Common Core: Rigorous or Silly? (#184)


A Year in the Life: Ambient Math Wins the Race to the Top!
Day 184

For one year, 365 days, this blog will address the Common Core Standards from the perspective of creating an alternate, ambient learning environment for math.  Ambient is defined as “existing or present on all sides, an all-encompassing atmosphere.”  And ambient music is defined as: “Quiet and relaxing with melodies that repeat many times.

Why ambient?  A math teaching style that’s whole and all encompassing, with themes that repeat many times through the years, is most likely to be effective and successful.  Today’s post takes a time out to ask the question, “Is the Common Core rigorous or silly?”  It’s a serious question.  Serious because some seemingly irrevocable steps have been taken at great expense and very likely in the wrong direction.

A Wall Street Journal article by Marina Ratner, professor emerita of mathematics at the University of California, Berkeley, asks why $15.8 billion was invested nationally in the Common Core (according to a 2012 estimate by the Pioneer Institute) to replace individual state standards that may very well have been far superior.  California’s state standards for example, were considered the top math standards in the nation.  The Math By Hand curriculum is aligned to both the old California State and the old National Math Standards for this reason.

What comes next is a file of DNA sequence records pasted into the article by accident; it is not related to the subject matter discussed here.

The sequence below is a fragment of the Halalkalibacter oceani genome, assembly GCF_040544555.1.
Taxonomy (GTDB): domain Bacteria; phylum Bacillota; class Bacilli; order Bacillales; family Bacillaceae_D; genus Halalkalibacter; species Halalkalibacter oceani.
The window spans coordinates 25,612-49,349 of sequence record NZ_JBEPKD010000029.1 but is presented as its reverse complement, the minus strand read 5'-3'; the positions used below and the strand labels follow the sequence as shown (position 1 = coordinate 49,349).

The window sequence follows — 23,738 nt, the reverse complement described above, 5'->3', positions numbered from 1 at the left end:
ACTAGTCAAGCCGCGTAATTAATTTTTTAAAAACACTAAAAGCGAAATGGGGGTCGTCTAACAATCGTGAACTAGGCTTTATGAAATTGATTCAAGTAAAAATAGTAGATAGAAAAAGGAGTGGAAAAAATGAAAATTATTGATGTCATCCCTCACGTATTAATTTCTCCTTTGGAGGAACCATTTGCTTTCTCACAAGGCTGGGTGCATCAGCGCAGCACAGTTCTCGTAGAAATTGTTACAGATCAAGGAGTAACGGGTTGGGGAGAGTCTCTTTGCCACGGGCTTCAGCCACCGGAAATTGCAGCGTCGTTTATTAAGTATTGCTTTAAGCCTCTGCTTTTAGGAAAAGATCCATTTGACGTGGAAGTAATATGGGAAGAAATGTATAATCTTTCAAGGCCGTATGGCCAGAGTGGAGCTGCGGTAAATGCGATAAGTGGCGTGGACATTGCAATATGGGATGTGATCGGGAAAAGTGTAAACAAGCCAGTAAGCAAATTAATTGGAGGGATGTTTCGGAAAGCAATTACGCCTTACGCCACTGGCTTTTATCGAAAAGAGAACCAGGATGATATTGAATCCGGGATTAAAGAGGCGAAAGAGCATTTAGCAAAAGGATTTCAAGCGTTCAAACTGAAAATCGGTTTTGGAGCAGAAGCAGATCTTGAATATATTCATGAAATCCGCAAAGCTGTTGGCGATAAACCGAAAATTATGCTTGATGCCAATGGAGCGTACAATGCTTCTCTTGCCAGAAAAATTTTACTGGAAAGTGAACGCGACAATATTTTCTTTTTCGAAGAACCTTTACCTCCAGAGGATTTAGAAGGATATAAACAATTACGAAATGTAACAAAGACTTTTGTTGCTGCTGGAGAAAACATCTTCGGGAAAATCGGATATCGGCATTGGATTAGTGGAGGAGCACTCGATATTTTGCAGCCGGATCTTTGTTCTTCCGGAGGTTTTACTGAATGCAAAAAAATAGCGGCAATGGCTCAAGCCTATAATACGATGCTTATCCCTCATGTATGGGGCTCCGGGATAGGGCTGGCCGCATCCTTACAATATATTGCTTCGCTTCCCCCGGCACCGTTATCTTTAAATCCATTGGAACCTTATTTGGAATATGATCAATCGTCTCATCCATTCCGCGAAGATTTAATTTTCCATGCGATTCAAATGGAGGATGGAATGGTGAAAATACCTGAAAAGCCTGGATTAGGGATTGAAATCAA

Ms. Ratner says,
“It became clear to me that the Common Core’s “deeper” and “more rigorous” standards mean replacing math with some kind of illustrative counting saturated with pictures, diagrams and elaborate word problems. Simple concepts are made artificially intricate and complex with the pretense of being deeper—while the actual content taught was primitive.

Yet the most astounding statement I have read is the claim that Common Core standards are “internationally benchmarked.” They are not. The Common Core fails any comparison with the standards of high-achieving countries, just as they fail compared to the old California standards.”  Here is a pictorial example, taken from the article, an illustration by Martin Kozlowski.


Read the entire article here, and see if you don’t agree that while the Common Core may be posing as “deeper and more rigorous,” in reality it may be merely repetitious, and downright irrelevant to the true nature, depth, and beauty of mathematics.

Knowledge ensues in an environment dedicated to imaginative, creative knowing, where student and teacher alike surrender to the ensuing of knowledge as a worthy goal.  Tune in tomorrow for more Grade 3 math CCSS and their ambient counterparts.

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